Henry has a great piece in The Weekend Australia in which he recounts the depressing history of one of our most protected- at least in a border protection sense and more latterly in terms of government handouts – industries, the passenger motor vehicle industry.
(The other one, textiles, clothing and footwear has pretty much left the premises, Australia, that is. Interestingly, there was never the same fuss and bother about TCF – I put it down to masculine attraction to fast cars!)
In that article, Henry pounces on the multiplier argument in favour of subsidising the PMV industry. You know the sort of thing – for every dollar invested in the industry, a further $18 is added to the economy. Of course this is piffle. (One of my former bosses, Dick Blandy, used to argue that the SA government should subsidise the pie cart (yuck, pie floaters) in North Terrace – just think of the multiplier effect!)
Henry turns this argument on its proponents and calculates the ‘multiplier’ figure for the mining industry, using the same methodology. And the answer is $150 for every $1 invested in mining. Now we are talking.
One of the most depressing aspects about the debate on industry protection is the emergence of new hired guns, a role assumed by people who should know better – I am thinking Allen Consulting and Peter Dixon’s mob at Monash. Oh dear.
And while we are in the game of revealing myths, here are three more:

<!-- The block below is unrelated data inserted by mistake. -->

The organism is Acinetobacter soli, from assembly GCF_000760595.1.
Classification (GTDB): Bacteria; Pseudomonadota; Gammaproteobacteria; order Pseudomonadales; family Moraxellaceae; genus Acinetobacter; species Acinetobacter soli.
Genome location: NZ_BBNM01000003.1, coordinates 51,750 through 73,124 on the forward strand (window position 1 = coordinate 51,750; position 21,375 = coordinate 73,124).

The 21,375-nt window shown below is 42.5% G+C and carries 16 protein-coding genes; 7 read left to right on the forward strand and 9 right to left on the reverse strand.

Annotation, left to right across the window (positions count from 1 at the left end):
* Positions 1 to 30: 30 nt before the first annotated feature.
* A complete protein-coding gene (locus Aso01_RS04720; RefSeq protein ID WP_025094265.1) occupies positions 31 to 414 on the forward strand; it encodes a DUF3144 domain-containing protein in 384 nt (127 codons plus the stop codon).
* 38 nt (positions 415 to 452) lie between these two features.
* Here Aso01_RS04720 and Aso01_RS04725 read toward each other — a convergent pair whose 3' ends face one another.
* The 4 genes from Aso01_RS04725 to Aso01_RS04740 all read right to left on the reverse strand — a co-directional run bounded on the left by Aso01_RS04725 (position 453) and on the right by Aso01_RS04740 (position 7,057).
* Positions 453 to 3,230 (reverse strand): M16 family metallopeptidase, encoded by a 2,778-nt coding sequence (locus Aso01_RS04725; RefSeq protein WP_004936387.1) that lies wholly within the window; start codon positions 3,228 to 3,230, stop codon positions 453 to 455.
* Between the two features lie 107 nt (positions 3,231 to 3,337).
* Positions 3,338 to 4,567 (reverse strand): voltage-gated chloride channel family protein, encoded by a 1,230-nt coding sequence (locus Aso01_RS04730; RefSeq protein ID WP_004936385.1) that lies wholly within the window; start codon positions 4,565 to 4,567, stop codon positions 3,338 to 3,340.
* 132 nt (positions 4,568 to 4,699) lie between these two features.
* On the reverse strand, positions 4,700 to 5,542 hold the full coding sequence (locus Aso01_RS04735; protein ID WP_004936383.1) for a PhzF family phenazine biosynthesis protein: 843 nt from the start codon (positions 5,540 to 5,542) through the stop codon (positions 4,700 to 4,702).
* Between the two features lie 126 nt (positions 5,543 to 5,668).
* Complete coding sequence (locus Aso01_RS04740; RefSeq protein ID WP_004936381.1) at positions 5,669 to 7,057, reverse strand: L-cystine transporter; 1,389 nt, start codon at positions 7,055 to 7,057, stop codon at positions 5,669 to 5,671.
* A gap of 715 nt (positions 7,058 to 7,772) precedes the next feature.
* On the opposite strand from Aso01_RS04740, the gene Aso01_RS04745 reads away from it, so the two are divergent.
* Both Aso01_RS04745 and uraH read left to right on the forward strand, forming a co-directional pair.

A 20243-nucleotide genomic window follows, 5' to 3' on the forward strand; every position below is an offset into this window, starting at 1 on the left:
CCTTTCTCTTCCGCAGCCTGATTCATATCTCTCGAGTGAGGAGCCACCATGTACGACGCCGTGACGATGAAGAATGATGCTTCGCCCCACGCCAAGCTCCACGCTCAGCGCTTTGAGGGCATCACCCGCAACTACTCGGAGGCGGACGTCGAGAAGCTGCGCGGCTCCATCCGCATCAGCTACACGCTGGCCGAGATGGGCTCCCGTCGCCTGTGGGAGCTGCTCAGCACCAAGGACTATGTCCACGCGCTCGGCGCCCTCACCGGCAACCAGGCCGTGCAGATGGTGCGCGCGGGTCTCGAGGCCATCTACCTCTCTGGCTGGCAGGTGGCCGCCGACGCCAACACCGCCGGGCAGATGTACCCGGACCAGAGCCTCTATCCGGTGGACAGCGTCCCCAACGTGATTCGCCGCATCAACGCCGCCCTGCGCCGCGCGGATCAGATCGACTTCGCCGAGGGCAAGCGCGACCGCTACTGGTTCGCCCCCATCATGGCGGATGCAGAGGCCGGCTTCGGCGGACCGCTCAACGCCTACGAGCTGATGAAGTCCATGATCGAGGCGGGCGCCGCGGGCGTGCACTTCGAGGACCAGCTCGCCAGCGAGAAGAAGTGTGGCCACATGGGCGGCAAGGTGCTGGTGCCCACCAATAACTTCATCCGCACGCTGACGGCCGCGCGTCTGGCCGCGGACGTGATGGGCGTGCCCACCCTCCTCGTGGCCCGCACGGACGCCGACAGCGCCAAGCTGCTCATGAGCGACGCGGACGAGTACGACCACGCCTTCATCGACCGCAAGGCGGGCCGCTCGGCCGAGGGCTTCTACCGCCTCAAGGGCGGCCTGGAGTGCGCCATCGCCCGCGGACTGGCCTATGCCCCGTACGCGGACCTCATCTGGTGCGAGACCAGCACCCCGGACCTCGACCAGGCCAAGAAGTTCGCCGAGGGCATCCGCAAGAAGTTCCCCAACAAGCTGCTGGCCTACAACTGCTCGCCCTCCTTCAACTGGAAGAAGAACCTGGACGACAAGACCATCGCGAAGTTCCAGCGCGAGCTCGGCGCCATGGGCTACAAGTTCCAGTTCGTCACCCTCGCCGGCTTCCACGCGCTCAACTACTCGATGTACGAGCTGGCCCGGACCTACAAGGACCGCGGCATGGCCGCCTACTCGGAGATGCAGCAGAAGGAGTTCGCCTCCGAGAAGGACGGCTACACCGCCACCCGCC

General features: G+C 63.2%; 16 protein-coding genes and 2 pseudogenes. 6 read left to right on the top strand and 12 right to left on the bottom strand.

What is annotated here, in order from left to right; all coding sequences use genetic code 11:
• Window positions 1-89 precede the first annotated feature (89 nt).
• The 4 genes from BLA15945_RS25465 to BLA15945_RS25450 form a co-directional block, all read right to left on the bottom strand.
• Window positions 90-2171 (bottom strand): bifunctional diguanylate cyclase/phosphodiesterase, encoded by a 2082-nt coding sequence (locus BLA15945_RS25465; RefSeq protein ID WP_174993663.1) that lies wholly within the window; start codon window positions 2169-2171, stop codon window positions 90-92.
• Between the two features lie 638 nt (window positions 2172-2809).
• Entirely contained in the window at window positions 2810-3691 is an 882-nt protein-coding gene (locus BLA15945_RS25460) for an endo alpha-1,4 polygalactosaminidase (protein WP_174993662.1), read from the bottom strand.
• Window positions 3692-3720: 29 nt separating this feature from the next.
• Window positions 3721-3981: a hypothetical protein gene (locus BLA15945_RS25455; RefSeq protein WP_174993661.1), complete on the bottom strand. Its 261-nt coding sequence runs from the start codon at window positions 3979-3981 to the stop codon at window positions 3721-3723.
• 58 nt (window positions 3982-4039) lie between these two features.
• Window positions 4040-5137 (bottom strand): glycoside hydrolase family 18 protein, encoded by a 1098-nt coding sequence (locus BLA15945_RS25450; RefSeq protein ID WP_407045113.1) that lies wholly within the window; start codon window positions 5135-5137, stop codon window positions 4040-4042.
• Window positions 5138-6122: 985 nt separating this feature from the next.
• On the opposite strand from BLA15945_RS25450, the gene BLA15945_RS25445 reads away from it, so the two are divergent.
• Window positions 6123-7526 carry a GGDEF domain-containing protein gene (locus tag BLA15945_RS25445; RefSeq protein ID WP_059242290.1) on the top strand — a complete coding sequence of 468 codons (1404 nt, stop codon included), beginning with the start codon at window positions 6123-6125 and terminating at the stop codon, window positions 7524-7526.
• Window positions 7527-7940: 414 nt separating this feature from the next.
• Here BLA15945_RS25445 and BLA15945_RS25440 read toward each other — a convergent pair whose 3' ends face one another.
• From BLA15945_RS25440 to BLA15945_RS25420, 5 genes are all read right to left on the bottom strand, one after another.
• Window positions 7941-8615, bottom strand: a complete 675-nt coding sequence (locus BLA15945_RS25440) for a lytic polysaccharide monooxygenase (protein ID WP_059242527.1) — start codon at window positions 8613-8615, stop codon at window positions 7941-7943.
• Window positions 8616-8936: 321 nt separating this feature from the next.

- There are at least 200,000 workers who are employed, directly and indirectly, in the PMV industry who will be affected. This is just tosh because most of those 200,000 workers will be completely unaffected – indeed, they will probably benefit – because they are involved in retailing, distribution, repair and the like.
- Other countries subsidise their PMV industries to a much greater degree than Australia. When I looked at the figures, it is clear that there is some serious fudging going on with these figures. In particular, all general industry assistance overseas in counted as subsidies to the PMV overseas but not here. And then there is adjustment for differential taxes, etc. These ‘studies’ were designed to reach the conclusion required by the parties requesting the study – the unions and the local car manufacturers, at the behest of head office.
- The idea that there are all sort of technology and skills spillovers from the local PMV industry is simply not borne out by the facts. There are not great swaths of former PMV workers applying their skills in other industries and there is no evidence of technology invented in the Australian PMV industry being applied elsewhere – at least to any great degree.
In the meantime, the three things that will save Toyota Australia are:
- Producing cars that are popular with the public;
- Dramatically reforming work practices at Altona;
- Face-saving by Toyota headquarters manifested in a preparedness to accept returns that are lower than the cost of capital in its Australian operations.
The government should also get on with the further reforms needed in this industry such as eliminating the Luxury Tax on cars and the effective prohibition of the importation of second hand cars. There is also a case for looking at the emissions and other specifications imposed by regulation.